Bank phishing scams: How to protect yourself

Bank phishing scams: How to protect yourself

OCBC SMS Phishing scams
Examples of phishing SMS and website affecting OCBC customers.  (Image: OCBC Bank)

SINGAPORE: Phishing scams targeting bank customers have become more common, with the police having issued several advisories over the past year. 

The scams may come in different forms - from calls to emails and SMSes which direct victims to fradulent websites asking for their personal information, including Internet banking details. 

Amid a police warning on Thursday (Nov 22) of a resurgence of such scams targeting DBS and POSB customers, here's what you should know about phishing attempts and how you can protect yourself. 


According to the Monetary Authority of Singapore (MAS), the most common phishing method is a spoofed email which claim to be from a financial institution, credit card issuer or service provider. 

Common tactics used to get victims to release information include telling them that their credit card is the subject of a police investigation; informing victims to reactivate their account after a security update; asking victims to update their profile as well as tricking them into believing that they have won a lucky draw. 

Victims who fall for the ruse typically click on a link which would lead them to a fraudulent website where they are deceived into entering their personal details. 


The trouble is that many of those fraudulent websites have URLs which look similar to the real deal. 

For instance, victims of phishing SMSes purportedly sent by DBS or POSB were directed to websites with addresses such as, as well as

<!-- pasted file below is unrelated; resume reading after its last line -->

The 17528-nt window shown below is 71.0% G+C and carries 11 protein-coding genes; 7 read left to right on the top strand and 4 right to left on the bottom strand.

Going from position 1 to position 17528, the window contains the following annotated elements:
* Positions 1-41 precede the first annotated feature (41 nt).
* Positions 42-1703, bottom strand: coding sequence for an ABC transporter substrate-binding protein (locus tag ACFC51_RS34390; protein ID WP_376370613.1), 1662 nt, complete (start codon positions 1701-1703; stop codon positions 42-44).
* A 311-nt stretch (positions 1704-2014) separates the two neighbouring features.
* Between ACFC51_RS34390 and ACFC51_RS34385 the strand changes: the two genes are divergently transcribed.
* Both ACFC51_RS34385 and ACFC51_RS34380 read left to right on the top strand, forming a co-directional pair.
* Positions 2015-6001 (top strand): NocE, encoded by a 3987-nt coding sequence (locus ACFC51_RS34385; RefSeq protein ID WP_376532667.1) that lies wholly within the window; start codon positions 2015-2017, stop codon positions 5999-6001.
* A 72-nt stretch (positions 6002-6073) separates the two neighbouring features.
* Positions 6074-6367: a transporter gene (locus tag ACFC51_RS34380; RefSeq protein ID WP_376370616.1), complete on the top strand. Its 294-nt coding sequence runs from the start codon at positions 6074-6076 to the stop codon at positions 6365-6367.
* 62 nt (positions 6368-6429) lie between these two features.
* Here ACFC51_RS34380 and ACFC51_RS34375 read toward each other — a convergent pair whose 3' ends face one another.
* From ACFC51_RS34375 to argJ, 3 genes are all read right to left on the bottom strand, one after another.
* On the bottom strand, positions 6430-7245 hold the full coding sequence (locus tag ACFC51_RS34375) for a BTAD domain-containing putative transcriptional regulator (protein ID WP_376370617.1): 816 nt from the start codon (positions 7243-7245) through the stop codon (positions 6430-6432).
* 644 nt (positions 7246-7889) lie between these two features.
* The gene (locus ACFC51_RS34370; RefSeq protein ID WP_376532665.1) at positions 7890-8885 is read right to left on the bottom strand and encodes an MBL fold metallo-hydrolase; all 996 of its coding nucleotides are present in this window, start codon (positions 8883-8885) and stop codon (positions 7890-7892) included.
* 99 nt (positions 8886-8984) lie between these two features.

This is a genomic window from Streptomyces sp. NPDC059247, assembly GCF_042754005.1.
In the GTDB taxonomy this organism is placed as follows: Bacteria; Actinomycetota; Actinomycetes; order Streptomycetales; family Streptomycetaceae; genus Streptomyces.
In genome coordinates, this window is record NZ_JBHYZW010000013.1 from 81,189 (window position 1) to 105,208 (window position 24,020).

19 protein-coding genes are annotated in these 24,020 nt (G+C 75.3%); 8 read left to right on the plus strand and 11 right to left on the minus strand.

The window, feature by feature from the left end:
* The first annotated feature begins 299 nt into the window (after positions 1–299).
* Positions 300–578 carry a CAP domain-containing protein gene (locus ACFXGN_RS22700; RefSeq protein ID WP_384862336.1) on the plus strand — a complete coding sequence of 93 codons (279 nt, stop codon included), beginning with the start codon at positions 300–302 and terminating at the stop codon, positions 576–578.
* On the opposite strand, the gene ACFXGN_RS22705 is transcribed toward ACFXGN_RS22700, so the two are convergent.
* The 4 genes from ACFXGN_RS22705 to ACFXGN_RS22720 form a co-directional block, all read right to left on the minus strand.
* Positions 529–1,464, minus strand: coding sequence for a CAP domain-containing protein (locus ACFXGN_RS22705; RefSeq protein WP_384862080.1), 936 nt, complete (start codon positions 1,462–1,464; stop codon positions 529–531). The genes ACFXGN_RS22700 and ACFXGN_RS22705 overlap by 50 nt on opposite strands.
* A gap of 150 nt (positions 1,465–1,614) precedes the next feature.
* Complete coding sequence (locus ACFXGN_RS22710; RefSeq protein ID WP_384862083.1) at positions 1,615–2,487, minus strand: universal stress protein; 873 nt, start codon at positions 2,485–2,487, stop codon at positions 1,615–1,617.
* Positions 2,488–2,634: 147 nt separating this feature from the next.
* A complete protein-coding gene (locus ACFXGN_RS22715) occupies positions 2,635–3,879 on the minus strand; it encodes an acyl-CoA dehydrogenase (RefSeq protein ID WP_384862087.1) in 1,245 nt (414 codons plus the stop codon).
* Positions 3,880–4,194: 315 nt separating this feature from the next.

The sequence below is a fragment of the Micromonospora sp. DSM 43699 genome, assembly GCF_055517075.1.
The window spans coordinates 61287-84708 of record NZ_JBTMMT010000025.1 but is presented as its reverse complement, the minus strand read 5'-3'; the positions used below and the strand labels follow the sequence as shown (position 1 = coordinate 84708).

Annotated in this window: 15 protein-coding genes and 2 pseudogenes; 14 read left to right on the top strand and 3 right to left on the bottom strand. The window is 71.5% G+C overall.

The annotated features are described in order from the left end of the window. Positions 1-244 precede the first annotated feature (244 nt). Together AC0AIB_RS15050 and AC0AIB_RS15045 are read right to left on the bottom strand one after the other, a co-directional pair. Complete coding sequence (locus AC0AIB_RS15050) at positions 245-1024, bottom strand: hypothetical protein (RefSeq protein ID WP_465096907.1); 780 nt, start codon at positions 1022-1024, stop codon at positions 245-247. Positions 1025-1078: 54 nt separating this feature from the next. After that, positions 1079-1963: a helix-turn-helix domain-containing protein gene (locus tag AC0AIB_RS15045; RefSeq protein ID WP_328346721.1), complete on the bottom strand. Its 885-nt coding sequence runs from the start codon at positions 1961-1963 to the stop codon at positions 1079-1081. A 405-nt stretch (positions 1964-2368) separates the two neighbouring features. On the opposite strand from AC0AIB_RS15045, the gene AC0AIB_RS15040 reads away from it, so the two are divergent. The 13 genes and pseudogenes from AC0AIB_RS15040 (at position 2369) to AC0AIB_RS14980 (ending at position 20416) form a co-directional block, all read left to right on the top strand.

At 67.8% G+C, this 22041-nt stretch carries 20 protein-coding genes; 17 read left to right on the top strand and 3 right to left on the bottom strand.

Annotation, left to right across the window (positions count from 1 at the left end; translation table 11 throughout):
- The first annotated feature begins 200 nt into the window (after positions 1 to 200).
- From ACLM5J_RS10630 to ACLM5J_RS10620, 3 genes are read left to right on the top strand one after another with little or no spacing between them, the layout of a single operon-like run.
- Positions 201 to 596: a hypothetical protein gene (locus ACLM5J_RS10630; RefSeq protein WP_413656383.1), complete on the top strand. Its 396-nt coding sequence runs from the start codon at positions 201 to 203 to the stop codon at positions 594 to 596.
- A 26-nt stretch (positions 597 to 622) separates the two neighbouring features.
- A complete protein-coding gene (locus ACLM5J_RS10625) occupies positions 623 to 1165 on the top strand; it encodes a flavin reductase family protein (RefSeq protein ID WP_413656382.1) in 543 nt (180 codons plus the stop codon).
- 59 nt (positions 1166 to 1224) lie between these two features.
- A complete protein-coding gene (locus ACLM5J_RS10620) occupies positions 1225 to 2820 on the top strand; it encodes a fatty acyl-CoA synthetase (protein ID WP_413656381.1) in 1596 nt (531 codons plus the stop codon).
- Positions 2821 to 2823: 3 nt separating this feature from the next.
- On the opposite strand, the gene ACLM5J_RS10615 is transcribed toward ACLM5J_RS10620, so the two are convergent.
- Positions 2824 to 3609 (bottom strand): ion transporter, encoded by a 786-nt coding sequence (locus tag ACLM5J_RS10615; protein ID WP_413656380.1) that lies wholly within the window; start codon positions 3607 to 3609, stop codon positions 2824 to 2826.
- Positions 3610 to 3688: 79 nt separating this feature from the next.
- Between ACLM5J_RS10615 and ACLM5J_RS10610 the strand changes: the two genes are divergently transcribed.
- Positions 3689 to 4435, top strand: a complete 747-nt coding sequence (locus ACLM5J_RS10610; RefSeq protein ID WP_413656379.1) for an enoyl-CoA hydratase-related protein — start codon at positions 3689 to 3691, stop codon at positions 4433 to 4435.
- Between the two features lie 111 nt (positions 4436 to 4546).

The banks' actual Web addresses are: and

To avoid being scammed, MAS' advice is to always type the full URL of the bank into the browser address bar, and to never click on any link or attachments purportedly sent by banks in SMSes or emails. 

You can also use the official mobile banking application to ensure that you are using legitimate banking services, said the police. 


Major banks such as DBS Bank, OCBC and UOB have published advisories on phishing scams and here's what you should consider if you receive suspicious SMSes or emails:

  • Your bank will never send you emails asking you to divulge any confidential or personal information.
  • Never disclose information such as account username, password, PIN, OTP or bank account or credit card numbers to anyone, including bank employees or law enforcement officers. 
  • Before clicking on any link, hover your mouse over it to check the destination address. If the address doesn’t lead you to the website you are expecting, it is likely to be a phishing attack. 
  • Look for the secure symbol in the URL. Secure websites use "https" rather than "http" at the start of the address, or a closed padlock or unbroken key icon at the bottom right corner of your browser window. Legitimate websites are generally encrypted to protect your details. 
  • Ignore requests to transfer funds to unknown parties. 


If you suspect that you have become a victim of phishing, report it to the bank immediately.

For scam-related advice, you may call the anti-scam helpline at 1800-722-6688 or go to

Source: CNA/jt(gs)